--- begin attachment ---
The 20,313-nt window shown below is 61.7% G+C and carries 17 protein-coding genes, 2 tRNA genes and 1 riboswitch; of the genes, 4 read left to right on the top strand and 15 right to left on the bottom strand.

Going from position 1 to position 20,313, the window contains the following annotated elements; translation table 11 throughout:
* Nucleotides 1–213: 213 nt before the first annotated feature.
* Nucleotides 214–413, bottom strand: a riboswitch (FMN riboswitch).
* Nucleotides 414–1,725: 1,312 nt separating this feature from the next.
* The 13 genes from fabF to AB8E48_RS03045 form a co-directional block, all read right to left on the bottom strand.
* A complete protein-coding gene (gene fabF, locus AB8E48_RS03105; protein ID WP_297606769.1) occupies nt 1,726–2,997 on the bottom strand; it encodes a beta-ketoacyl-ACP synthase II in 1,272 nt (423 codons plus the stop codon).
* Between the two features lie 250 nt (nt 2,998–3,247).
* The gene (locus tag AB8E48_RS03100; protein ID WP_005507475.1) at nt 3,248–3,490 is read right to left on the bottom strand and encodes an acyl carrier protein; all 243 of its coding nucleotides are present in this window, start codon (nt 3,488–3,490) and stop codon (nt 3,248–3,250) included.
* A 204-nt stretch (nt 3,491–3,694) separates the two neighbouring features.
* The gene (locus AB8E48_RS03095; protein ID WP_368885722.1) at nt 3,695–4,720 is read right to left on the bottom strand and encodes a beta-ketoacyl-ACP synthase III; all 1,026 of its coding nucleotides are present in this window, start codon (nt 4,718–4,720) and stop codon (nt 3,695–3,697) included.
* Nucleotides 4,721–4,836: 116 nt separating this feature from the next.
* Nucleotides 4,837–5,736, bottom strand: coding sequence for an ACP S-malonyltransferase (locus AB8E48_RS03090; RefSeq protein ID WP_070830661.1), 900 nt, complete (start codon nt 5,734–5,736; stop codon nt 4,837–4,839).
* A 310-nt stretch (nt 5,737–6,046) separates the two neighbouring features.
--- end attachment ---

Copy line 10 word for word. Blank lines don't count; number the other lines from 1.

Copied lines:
* A 204-nt stretch (nt 3,491–3,694) separates the two neighbouring features.